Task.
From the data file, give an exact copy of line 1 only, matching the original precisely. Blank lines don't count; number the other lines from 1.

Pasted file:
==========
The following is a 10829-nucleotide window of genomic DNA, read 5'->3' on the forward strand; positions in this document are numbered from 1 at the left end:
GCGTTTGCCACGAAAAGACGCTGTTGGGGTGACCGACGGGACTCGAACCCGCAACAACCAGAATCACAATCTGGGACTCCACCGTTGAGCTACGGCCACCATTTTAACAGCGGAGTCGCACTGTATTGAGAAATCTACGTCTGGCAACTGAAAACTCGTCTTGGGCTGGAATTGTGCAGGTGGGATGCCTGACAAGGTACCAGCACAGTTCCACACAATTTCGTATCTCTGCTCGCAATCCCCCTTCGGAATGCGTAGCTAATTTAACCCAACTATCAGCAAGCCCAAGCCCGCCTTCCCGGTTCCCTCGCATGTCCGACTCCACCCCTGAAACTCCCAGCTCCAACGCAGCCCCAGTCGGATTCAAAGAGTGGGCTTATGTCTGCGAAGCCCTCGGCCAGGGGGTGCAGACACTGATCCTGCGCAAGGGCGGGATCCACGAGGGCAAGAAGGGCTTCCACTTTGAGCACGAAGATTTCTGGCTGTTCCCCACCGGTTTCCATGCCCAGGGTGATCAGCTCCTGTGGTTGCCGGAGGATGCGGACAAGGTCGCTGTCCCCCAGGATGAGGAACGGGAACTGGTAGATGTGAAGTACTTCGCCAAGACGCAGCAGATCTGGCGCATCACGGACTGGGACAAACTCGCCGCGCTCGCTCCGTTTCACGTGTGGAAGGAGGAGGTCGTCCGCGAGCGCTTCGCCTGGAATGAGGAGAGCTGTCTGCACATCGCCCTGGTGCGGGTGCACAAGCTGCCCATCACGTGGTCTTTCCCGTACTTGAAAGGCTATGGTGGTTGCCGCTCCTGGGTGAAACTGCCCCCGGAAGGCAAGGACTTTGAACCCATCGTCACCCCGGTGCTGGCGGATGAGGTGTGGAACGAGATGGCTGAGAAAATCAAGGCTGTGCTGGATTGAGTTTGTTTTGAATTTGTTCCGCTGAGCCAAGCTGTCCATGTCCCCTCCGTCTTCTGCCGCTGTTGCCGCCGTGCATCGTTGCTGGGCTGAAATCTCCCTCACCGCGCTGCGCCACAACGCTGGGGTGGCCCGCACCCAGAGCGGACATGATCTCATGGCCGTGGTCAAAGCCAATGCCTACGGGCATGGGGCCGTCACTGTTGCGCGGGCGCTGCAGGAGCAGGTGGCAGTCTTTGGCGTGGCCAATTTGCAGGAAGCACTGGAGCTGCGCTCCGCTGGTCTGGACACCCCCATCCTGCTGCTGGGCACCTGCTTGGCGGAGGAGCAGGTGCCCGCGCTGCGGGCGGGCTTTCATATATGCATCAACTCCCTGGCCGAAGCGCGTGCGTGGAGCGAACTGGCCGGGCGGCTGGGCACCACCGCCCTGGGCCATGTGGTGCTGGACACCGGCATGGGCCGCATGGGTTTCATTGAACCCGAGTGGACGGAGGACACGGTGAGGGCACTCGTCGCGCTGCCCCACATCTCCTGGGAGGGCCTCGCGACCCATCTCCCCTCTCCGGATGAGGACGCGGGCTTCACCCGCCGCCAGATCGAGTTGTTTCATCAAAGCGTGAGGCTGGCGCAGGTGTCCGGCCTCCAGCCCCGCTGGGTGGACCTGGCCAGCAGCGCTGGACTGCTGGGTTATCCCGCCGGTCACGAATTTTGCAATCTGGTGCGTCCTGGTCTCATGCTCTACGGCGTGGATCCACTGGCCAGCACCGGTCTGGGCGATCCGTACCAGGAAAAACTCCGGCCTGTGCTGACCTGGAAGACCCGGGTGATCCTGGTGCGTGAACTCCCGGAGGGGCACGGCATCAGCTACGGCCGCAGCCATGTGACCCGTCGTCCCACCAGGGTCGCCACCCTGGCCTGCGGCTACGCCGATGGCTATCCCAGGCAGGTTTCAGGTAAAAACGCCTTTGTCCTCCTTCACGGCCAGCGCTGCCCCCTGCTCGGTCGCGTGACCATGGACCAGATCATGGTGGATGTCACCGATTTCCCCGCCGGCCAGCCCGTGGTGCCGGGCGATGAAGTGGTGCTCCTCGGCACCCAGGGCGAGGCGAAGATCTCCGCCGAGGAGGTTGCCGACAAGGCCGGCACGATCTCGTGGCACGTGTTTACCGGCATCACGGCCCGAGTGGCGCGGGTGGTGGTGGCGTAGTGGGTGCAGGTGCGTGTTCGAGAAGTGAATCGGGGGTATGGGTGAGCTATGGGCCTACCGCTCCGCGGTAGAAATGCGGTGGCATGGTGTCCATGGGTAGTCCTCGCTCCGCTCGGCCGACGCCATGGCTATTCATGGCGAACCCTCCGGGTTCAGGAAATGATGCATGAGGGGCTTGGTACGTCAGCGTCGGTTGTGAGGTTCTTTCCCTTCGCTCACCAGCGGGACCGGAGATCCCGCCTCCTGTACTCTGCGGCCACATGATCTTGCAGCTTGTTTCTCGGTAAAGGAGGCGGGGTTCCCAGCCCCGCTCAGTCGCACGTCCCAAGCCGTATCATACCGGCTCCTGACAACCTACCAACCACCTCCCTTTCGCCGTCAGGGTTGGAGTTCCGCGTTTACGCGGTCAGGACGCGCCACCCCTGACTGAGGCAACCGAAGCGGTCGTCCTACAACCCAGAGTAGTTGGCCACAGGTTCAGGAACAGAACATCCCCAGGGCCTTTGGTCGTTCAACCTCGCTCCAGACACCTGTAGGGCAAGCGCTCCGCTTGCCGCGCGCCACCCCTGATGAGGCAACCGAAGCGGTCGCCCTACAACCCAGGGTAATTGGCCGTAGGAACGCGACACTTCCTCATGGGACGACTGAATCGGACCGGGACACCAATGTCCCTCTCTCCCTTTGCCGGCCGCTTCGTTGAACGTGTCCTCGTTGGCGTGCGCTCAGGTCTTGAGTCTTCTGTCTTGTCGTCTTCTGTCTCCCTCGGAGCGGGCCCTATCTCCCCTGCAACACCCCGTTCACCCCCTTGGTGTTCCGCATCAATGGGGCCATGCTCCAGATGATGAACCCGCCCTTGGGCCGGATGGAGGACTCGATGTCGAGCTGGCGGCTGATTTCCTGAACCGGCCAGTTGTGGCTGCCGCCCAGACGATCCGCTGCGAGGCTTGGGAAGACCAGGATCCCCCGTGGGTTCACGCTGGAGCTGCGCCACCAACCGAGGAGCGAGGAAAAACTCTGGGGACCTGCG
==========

The following is a 10829-nucleotide window of genomic DNA, read 5'->3' on the forward strand; positions in this document are numbered from 1 at the left end: